With ‘Michelin-star experience’ becoming an increasing request when recruiting a superyacht chef, Efrem Leigh, founder of YachtChefs.com, looks at the reality of what top superyacht chefs can offer owners expecting to dine in a Michelin-star kitchen on board.

Look through the job listings on crew-agency websites or on social media, and you’ll notice more and more job adverts are asking for chefs only if they have Michelin-star experience. Yacht owners eat in the best restaurants around the planet and many expect the same level of cuisine on their yachts. The question is whether this is achievable and a good thing, or just a passing trend.

What most owners don’t realise is the amount of effort and manpower required for Michelin-star restaurants to produce the food they tuck into. It takes a large brigade of chefs to work together to deliver this amazing cuisine, and this is something the yacht owner won’t have on board with a sole chef, or even a head chef with a sous chef.

Take Noma in Copenhagen, for example. It has been voted best restaurant in the world and has two Michelin stars. It has a huge operation that backs up the front-of-house delivery of its food. Every day, a group of foragers is out scouring the coast and woodlands for fresh seasonal produce that is the backbone of its offering. Then there is its research and development facility – the test kitchen, which is essentially a lab where new dishes are tried and created, with around six new dishes being created on a weekly basis, each taking more than 80 hours to develop. More than 30 pairs of hands are involved in the production of Noma’s dishes, and that’s how they can focus on the quality, continuity, variety and attention to detail that has earned the restaurant its stars. This cannot be replicated on a yacht, so what can a yacht owner expect on board?

Practical considerations on board a superyacht will affect what a chef can produce on a plate. For example, if the guests are eating outside on the aft deck on a windy day at anchor, chefs will be wasting their time plating up and using micro herbs, light foams or edible soils.

Chefs new to yachting have to learn to adapt quickly and be a ‘jack of all trades’, and those from fine-dining backgrounds will bring new techniques and ideas into the industry, but they have to be flexible and prepared to hit the ground running as they won’t be able to rely on their brigade to get the job done.

"More than 30 pairs of hands are involved in the production of Noma’s dishes. This cannot be replicated on a yacht."

A yacht chef has to plan ahead and expect the unexpected. They must be able learn how to provision in remote locations, using what’s available locally to create their menus, and be resourceful. Provisioning companies can help with this, and all and any provisions are accessible thanks to global shipping. However, not all yachts allow their chefs to use this resource, so a chef will often have to shop in person in local markets. For smaller yachts, this is more enjoyable for the chef as they get to see, touch, smell and taste what is on offer locally and discover what is in season.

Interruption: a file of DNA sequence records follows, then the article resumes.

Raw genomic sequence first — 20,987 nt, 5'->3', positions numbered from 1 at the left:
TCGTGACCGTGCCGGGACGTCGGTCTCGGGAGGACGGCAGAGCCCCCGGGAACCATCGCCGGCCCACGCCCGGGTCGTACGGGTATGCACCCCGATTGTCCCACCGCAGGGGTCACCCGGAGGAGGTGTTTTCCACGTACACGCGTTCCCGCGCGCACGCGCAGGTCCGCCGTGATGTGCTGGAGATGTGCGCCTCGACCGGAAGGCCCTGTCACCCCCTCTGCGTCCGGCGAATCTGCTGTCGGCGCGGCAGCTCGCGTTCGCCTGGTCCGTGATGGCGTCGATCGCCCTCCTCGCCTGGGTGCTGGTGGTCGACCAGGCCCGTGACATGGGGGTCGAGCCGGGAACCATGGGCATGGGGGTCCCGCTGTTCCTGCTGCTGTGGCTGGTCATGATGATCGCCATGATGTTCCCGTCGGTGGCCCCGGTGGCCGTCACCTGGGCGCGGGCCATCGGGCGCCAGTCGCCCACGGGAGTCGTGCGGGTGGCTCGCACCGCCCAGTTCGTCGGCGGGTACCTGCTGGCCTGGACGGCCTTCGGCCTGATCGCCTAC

Add into the mix the fact that storage space for equipment is limited, as is fridge, freezer and dry-stores space on board most yachts. On larger yachts with walk-in fridges and freezers, and larger galleys with a section for pastry, much more can be done, but on smaller vessels it is a challenge that yacht chefs have to overcome on a daily basis. As such, the modern yacht chef will often use equipment such as sous vide (water baths) to control the cooking of their cuisine, while more and more are also using the latest molecular techniques to add the wow factor to their dishes with gels, spheres, foams and dry ice.

A land-based chef from a Michelin-star restaurant who comes into yachting will need to pick up these skills quickly, and many chefs struggle as sole chefs as they are simply not used to doing all the work themselves – from pot-washing and cleaning their own galley to provisioning, upkeep of stores, menu-planning, costing and budget control, not to mention catering for any and every dietary requirement and feeding the crew healthy and varied food. It takes a special kind of person to succeed in a yacht galley. The good news is that thousands of chefs do so every year.

This season has seen many chefs still looking for work in June, and a large number of new entrants to yachting arriving in the main ports since early April. Many of these chefs are from fine-dining restaurants on land, and this brings new ideas, fresh enthusiasm and passion, which can only be good for yachting as a whole.


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